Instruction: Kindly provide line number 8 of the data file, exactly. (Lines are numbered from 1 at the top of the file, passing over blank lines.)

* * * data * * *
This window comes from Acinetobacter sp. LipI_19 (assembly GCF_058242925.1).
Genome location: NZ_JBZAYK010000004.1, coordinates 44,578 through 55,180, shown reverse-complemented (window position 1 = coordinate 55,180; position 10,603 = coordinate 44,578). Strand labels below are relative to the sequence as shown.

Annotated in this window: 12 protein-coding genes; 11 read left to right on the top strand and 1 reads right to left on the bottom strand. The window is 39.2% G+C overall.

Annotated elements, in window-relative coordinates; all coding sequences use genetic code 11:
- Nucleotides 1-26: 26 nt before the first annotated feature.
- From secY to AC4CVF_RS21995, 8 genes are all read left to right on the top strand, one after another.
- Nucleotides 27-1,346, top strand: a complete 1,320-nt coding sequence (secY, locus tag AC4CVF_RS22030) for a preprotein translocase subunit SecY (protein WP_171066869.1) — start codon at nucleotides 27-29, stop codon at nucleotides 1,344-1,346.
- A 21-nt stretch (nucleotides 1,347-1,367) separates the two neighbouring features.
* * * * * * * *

- A 21-nt stretch (nucleotides 1,347-1,367) separates the two neighbouring features.